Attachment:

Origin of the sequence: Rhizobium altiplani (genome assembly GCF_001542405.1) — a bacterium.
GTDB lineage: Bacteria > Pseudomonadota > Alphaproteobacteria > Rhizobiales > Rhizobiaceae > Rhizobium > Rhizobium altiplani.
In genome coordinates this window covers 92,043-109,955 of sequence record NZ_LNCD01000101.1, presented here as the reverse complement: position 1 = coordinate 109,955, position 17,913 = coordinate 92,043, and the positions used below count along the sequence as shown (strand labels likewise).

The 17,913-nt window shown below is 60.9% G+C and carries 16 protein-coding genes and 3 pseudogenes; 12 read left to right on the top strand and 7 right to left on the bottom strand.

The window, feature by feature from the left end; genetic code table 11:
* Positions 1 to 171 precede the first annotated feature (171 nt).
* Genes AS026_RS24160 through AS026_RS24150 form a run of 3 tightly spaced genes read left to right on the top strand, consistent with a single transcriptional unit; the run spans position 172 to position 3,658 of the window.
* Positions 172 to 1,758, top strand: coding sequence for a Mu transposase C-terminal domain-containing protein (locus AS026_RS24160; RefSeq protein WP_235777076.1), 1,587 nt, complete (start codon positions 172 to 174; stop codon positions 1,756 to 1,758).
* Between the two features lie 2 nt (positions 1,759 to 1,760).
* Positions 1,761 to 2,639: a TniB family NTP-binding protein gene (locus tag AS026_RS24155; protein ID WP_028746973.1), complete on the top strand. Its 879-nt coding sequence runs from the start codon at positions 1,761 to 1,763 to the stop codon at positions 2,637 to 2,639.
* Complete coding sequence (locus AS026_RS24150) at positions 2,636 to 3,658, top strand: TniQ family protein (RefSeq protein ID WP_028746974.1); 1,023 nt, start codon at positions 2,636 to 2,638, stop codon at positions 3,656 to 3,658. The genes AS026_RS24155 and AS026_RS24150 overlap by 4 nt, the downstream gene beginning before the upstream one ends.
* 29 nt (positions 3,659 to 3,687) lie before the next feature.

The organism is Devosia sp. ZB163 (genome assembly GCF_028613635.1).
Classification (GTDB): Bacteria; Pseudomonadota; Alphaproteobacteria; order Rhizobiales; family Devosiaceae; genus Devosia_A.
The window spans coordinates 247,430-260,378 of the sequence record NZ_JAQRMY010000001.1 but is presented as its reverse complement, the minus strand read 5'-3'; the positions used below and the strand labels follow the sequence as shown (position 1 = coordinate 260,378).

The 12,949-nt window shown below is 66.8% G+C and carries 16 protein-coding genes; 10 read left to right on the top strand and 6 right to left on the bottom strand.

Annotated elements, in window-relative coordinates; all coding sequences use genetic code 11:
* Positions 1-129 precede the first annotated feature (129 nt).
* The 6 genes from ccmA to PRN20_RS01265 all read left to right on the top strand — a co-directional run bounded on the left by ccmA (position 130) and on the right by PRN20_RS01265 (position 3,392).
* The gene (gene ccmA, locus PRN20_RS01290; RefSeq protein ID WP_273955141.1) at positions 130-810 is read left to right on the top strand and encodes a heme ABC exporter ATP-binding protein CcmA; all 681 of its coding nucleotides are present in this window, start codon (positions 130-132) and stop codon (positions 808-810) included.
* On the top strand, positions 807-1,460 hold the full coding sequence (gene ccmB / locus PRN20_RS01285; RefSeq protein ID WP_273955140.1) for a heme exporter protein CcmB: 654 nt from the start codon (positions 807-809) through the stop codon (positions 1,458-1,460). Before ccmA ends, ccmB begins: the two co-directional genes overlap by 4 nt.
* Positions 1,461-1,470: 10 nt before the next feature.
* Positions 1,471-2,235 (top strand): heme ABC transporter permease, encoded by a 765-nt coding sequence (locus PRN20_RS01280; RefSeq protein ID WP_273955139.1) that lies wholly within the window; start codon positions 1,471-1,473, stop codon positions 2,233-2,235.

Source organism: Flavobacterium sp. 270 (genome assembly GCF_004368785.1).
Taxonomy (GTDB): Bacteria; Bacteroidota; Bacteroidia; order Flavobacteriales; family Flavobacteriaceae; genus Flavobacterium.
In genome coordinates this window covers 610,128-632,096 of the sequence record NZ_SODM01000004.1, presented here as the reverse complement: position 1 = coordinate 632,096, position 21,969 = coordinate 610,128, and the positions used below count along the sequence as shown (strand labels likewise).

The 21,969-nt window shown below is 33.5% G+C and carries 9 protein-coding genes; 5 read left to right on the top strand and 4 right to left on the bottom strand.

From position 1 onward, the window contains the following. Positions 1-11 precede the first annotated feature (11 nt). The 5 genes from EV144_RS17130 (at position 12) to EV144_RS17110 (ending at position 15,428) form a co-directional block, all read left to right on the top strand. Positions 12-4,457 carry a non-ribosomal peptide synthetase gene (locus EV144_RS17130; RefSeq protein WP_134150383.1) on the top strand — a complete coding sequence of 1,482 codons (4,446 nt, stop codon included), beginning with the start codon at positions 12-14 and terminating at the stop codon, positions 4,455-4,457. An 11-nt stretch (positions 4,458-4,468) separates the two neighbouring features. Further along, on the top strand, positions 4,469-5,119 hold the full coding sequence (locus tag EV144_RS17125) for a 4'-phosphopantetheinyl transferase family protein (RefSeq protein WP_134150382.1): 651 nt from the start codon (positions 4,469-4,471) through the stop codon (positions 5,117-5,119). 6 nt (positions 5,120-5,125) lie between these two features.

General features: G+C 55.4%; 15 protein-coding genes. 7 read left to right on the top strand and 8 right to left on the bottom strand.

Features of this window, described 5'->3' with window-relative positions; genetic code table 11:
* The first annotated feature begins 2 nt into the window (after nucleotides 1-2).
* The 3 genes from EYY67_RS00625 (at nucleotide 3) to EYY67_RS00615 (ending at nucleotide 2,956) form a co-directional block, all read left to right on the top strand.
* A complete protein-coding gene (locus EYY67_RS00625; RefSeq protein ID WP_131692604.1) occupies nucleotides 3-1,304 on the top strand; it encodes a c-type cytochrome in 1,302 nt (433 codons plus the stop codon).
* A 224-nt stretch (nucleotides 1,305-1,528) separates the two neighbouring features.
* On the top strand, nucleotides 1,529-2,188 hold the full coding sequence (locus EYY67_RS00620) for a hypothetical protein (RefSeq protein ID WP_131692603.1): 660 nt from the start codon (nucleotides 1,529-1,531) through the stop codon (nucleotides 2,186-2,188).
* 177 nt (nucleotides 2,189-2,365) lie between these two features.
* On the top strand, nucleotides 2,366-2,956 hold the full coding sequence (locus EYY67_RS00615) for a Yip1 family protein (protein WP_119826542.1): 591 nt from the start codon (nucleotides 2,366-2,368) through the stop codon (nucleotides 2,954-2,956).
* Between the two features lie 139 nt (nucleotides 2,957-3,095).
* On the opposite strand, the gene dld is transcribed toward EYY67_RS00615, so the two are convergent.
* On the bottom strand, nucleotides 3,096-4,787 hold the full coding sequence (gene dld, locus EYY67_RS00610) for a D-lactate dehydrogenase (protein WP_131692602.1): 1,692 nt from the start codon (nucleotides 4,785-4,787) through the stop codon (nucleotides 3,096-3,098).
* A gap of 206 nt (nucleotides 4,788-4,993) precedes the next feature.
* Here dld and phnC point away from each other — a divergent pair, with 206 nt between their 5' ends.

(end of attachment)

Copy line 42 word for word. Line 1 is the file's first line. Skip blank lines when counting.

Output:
* Here dld and phnC point away from each other — a divergent pair, with 206 nt between their 5' ends.